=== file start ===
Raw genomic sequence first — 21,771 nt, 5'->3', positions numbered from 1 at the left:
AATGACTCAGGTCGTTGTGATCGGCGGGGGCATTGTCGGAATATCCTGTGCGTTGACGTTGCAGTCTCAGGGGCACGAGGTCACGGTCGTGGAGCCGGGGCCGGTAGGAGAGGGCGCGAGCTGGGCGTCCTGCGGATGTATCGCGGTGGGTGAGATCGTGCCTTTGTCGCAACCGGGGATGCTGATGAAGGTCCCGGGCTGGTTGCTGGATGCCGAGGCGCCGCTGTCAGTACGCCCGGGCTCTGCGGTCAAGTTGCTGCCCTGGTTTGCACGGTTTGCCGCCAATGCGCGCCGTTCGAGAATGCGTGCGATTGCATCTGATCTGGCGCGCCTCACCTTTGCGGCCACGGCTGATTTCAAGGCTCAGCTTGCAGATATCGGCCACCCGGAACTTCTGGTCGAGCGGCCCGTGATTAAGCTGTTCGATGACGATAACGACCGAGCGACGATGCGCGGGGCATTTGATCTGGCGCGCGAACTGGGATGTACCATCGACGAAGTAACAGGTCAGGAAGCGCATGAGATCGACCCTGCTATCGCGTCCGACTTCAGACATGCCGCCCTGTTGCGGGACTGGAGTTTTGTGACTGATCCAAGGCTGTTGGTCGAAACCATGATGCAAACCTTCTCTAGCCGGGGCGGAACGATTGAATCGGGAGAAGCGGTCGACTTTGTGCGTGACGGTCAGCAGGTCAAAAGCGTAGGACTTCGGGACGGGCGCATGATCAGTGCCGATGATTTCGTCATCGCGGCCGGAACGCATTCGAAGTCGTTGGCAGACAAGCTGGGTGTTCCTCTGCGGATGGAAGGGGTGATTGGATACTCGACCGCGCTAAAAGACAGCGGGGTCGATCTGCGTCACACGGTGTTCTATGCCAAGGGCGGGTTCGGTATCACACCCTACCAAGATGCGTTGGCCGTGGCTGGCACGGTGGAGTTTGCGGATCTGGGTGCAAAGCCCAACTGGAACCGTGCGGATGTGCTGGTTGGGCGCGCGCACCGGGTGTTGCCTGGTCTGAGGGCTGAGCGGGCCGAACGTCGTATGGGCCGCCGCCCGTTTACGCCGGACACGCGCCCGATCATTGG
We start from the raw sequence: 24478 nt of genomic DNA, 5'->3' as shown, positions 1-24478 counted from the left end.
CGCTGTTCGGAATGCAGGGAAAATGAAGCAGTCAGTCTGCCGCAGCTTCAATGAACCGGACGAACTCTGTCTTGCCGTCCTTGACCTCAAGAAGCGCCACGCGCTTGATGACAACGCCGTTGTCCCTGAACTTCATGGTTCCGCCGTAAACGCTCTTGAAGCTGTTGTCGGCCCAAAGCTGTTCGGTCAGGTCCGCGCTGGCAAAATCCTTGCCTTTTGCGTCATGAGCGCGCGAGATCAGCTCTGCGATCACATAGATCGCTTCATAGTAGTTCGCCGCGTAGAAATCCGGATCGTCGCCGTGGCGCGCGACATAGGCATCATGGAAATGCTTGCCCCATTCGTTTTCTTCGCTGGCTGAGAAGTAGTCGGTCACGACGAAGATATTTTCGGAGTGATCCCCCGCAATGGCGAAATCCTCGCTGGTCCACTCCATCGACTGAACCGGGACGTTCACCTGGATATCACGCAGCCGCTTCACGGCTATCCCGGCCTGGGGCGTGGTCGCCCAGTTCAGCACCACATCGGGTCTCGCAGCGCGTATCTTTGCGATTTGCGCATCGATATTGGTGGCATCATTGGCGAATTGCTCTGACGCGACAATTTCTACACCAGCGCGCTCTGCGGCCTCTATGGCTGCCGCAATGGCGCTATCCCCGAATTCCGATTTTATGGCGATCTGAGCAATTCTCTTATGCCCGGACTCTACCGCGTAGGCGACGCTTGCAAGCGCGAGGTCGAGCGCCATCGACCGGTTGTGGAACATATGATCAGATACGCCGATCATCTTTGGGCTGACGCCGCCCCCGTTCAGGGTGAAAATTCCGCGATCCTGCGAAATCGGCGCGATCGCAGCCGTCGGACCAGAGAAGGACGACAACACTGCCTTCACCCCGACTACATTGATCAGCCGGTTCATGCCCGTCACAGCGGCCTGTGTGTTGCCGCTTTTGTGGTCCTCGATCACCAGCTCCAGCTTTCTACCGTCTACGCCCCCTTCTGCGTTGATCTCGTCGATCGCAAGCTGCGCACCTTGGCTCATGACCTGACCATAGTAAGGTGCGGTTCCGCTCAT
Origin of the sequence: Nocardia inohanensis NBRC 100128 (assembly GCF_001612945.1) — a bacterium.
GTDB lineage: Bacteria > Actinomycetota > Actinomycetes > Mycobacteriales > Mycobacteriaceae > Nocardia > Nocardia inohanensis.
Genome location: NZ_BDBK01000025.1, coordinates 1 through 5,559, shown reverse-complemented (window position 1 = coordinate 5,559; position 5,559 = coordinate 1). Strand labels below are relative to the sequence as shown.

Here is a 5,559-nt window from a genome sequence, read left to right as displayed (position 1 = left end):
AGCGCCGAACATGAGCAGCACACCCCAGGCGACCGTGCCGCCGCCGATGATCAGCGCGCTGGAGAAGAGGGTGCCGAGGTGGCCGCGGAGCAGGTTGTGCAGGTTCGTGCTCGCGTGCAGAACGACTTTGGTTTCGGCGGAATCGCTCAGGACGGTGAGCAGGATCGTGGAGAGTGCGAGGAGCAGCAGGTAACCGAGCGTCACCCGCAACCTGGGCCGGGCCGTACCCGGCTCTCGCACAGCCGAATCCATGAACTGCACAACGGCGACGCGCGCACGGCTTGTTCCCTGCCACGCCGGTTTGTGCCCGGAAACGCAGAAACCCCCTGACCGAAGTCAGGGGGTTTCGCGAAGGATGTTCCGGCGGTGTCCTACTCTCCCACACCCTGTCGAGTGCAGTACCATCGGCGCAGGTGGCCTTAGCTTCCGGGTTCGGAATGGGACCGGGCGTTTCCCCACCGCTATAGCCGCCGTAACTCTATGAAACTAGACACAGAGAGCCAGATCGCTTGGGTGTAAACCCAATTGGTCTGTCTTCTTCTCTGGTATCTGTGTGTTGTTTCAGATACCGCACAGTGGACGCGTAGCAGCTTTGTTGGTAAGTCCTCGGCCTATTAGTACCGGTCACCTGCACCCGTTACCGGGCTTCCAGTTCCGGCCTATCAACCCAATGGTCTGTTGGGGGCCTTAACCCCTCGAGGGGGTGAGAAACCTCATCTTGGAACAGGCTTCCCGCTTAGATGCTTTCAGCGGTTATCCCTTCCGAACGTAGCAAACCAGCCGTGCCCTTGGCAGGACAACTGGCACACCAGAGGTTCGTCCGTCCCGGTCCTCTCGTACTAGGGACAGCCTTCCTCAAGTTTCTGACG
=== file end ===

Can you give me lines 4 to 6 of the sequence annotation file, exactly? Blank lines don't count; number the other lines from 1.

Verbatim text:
CGCTGTTCGGAATGCAGGGAAAATGAAGCAGTCAGTCTGCCGCAGCTTCAATGAACCGGACGAACTCTGTCTTGCCGTCCTTGACCTCAAGAAGCGCCACGCGCTTGATGACAACGCCGTTGTCCCTGAACTTCATGGTTCCGCCGTAAACGCTCTTGAAGCTGTTGTCGGCCCAAAGCTGTTCGGTCAGGTCCGCGCTGGCAAAATCCTTGCCTTTTGCGTCATGAGCGCGCGAGATCAGCTCTGCGATCACATAGATCGCTTCATAGTAGTTCGCCGCGTAGAAATCCGGATCGTCGCCGTGGCGCGCGACATAGGCATCATGGAAATGCTTGCCCCATTCGTTTTCTTCGCTGGCTGAGAAGTAGTCGGTCACGACGAAGATATTTTCGGAGTGATCCCCCGCAATGGCGAAATCCTCGCTGGTCCACTCCATCGACTGAACCGGGACGTTCACCTGGATATCACGCAGCCGCTTCACGGCTATCCCGGCCTGGGGCGTGGTCGCCCAGTTCAGCACCACATCGGGTCTCGCAGCGCGTATCTTTGCGATTTGCGCATCGATATTGGTGGCATCATTGGCGAATTGCTCTGACGCGACAATTTCTACACCAGCGCGCTCTGCGGCCTCTATGGCTGCCGCAATGGCGCTATCCCCGAATTCCGATTTTATGGCGATCTGAGCAATTCTCTTATGCCCGGACTCTACCGCGTAGGCGACGCTTGCAAGCGCGAGGTCGAGCGCCATCGACCGGTTGTGGAACATATGATCAGATACGCCGATCATCTTTGGGCTGACGCCGCCCCCGTTCAGGGTGAAAATTCCGCGATCCTGCGAAATCGGCGCGATCGCAGCCGTCGGACCAGAGAAGGACGACAACACTGCCTTCACCCCGACTACATTGATCAGCCGGTTCATGCCCGTCACAGCGGCCTGTGTGTTGCCGCTTTTGTGGTCCTCGATCACCAGCTCCAGCTTTCTACCGTCTACGCCCCCTTCTGCGTTGATCTCGTCGATCGCAAGCTGCGCACCTTGGCTCATGACCTGACCATAGTAAGGTGCGGTTCCGCTCAT
Origin of the sequence: Nocardia inohanensis NBRC 100128 (assembly GCF_001612945.1) — a bacterium.
GTDB lineage: Bacteria > Actinomycetota > Actinomycetes > Mycobacteriales > Mycobacteriaceae > Nocardia > Nocardia inohanensis.